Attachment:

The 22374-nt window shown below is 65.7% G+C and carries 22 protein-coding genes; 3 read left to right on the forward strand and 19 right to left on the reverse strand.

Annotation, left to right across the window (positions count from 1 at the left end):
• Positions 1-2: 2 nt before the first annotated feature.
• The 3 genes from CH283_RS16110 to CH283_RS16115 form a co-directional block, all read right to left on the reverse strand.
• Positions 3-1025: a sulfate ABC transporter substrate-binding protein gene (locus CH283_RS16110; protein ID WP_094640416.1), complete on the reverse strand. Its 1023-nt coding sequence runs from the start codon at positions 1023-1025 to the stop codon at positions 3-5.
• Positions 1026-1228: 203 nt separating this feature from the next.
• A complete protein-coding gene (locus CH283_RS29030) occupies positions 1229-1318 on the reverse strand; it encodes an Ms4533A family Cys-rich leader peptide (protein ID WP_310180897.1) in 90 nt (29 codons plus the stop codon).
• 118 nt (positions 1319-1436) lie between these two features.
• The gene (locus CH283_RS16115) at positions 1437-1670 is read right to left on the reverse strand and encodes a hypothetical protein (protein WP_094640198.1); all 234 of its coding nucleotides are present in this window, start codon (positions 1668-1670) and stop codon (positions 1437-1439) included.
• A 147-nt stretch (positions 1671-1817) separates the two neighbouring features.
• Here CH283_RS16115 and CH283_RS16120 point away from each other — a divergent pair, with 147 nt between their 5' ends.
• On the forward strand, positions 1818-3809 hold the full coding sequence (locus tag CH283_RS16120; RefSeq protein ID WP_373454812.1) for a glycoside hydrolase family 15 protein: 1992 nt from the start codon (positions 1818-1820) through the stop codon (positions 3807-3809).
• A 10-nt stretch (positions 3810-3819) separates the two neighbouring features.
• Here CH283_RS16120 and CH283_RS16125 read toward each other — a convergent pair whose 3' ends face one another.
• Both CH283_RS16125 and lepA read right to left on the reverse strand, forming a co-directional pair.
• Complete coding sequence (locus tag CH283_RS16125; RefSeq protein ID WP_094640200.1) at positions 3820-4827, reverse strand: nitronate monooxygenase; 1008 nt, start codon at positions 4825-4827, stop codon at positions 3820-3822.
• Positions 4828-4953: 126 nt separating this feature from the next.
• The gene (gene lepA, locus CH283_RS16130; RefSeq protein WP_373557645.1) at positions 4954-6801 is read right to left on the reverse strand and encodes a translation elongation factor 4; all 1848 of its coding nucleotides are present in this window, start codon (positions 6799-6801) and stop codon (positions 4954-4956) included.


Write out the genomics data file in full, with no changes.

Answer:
The 22374-nt window shown below is 65.7% G+C and carries 22 protein-coding genes; 3 read left to right on the forward strand and 19 right to left on the reverse strand.

Annotation, left to right across the window (positions count from 1 at the left end):
• Positions 1-2: 2 nt before the first annotated feature.
• The 3 genes from CH283_RS16110 to CH283_RS16115 form a co-directional block, all read right to left on the reverse strand.
• Positions 3-1025: a sulfate ABC transporter substrate-binding protein gene (locus CH283_RS16110; protein ID WP_094640416.1), complete on the reverse strand. Its 1023-nt coding sequence runs from the start codon at positions 1023-1025 to the stop codon at positions 3-5.
• Positions 1026-1228: 203 nt separating this feature from the next.
• A complete protein-coding gene (locus CH283_RS29030) occupies positions 1229-1318 on the reverse strand; it encodes an Ms4533A family Cys-rich leader peptide (protein ID WP_310180897.1) in 90 nt (29 codons plus the stop codon).
• 118 nt (positions 1319-1436) lie between these two features.
• The gene (locus CH283_RS16115) at positions 1437-1670 is read right to left on the reverse strand and encodes a hypothetical protein (protein WP_094640198.1); all 234 of its coding nucleotides are present in this window, start codon (positions 1668-1670) and stop codon (positions 1437-1439) included.
• A 147-nt stretch (positions 1671-1817) separates the two neighbouring features.
• Here CH283_RS16115 and CH283_RS16120 point away from each other — a divergent pair, with 147 nt between their 5' ends.
• On the forward strand, positions 1818-3809 hold the full coding sequence (locus tag CH283_RS16120; RefSeq protein ID WP_373454812.1) for a glycoside hydrolase family 15 protein: 1992 nt from the start codon (positions 1818-1820) through the stop codon (positions 3807-3809).
• A 10-nt stretch (positions 3810-3819) separates the two neighbouring features.
• Here CH283_RS16120 and CH283_RS16125 read toward each other — a convergent pair whose 3' ends face one another.
• Both CH283_RS16125 and lepA read right to left on the reverse strand, forming a co-directional pair.
• Complete coding sequence (locus tag CH283_RS16125; RefSeq protein ID WP_094640200.1) at positions 3820-4827, reverse strand: nitronate monooxygenase; 1008 nt, start codon at positions 4825-4827, stop codon at positions 3820-3822.
• Positions 4828-4953: 126 nt separating this feature from the next.
• The gene (gene lepA, locus CH283_RS16130; RefSeq protein WP_373557645.1) at positions 4954-6801 is read right to left on the reverse strand and encodes a translation elongation factor 4; all 1848 of its coding nucleotides are present in this window, start codon (positions 6799-6801) and stop codon (positions 4954-4956) included.